Marion Jones may not yet be searching for the next Marion Jones. For those who are, a little torch the size of a Bic lighter was just passed in Athens.
It's the kind that tends to burn brighter before it burns away.
The new Marion Jones may be Allyson Felix, and we say "may" because when you're dealing with 18-year-old talent and a sort of open-highway future, there's nothing remotely certain in sight. And we say "Marion Jones" knowing full well that Jones did things in Sydney in 2000 -- winning the 100, winning the 200, finishing third in the long jump, pulling down two other medals in relay events -- that almost no athete at any point of even a star-studded career is able to do.
Still, there you go. And there went Felix on Wednesday in Athens, providing this brilliant glimpse into what could be an amazing track future, taking a silver medal in the 200 meters while Jones, who once owned the event, stood off to one side working on her long-jump qualifying.
Jones did make the long-jump final, and it was later announced that she'll run the second leg of the women's 4x100 relay despite the potential risk that accompanies any team entry featuring a woman who has faced drug allegations for most of the past year. Four years removed from one of the most celebrated efforts in track history, Jones inarguably still matters.
But the 200? That's different. That, just now, is Allyson Felix. And it could be for a while.
For the past year and a half, Felix has been chipping away at Jones' towering stature in the event. It was in April of 2003 that Felix, then 17, took down Jones' 11-year-old record for the fastest time in the 200 by an American junior or high-school sprinter. Jones ran 22.58 in 1992. Felix lowered it to 22.51 at Mt. Sac, then a 22.11 in Mexico City that wasn't officially recognized because the meet didn't conduct drug testing.
Felix's 22.28, to win the U.S. trials in Sacramento, was the second-fastest in the world at the time; her 22.18 on Wednesday was second-fastest at the Olympics to the 22.05 laid down by gold medalist Veronica Campbell of Jamaica.
And this just in: She's still 18.
That puts Felix in her second Olympics at 22, her third at 26 and ... listen, it's all projection right now. But Allyson Felix is worthy of the projection. She is young and she is incredibly talented, and if she can run the 200 she can run the 100, and if she can do those things then maybe putting any artificial limitations on her is the worst idea possible, and you understand the inclination, in a case like this, toward exactly that kind of extravagant projection.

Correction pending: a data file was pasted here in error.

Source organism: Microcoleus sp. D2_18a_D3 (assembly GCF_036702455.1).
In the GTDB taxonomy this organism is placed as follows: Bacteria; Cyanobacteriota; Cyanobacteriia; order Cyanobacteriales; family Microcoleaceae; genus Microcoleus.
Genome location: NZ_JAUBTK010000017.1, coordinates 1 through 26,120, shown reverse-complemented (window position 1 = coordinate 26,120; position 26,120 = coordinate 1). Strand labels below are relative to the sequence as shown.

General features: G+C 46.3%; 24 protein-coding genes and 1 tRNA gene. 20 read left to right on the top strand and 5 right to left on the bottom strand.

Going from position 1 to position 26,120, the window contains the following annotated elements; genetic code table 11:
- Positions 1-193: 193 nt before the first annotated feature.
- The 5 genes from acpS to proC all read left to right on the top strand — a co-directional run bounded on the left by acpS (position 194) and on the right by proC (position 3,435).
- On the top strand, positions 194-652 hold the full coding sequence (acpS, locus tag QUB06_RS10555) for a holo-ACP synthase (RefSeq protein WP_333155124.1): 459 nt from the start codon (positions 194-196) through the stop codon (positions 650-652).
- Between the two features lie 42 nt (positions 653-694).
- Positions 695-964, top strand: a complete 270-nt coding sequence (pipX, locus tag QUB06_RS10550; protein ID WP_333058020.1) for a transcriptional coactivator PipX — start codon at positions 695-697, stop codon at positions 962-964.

On the other hand, maybe there is no future Marion Jones. If you told Jones that today, she'd probably laugh a little ruefully and wonder who'd be crazy enough to want it anyway. The Jones of 2004 is the epitome of the word "embattled," alternately remaining silent and bellowing back at the drug insinuations all around her while dealing with the larger reality that her dominant Sydney form is no more. She's 28 years old, a year removed from giving birth to a son, and it has been clear from the Sacramento trials on through to Athens that she is working feverishly for everything she gets on the track or in the field.
Jones is a young woman out here in the world at large, and yet in the biosphere of athletics, she already has a full decade on the likes of Allyson Felix. A year ago, Felix was graduating from high school. It is safe to say she's still learning how to train and race at the elite level, which ought to send a chill down the collective spine of her competition.
That is to say: Jones may or may not be the past of U.S. track and field, but officials could hardly be faulted for hoping that Felix is a large part of its future.
Felix is a great story dropped down into a bleak time for the U.S. squad. Buffeted by drug scandal, bent by suspension, the Americans clearly sent less than their premier team to Greece -- and then they saw some of their remaining stars, people like Stacy Dragila and Tom Pappas, fall short of their own lofty goals.
But here comes Allyson Felix, the California kid, daughter of a former sprinter, sister to 2002 U.S. junior 200-meter men's champion Wes Felix. She works out on her own, followed around only by her coach, Pat Connolly, who also directed much of the career of Evelyn Ashford, a four-time Olympic gold medalist.
She cruised through her early rounds in Athens, fought off her nervousness in the final and came fairly close to becoming a teen gold medalist in the sprints. She'll hear more about the whole next-Marion-Jones thing before it's over because you get the very strong feeling that Felix is just getting started. For U.S. track and field, that is very much the good news.
Mark Kreidler is a columnist with the Sacramento Bee and a regular contributor to ESPN.com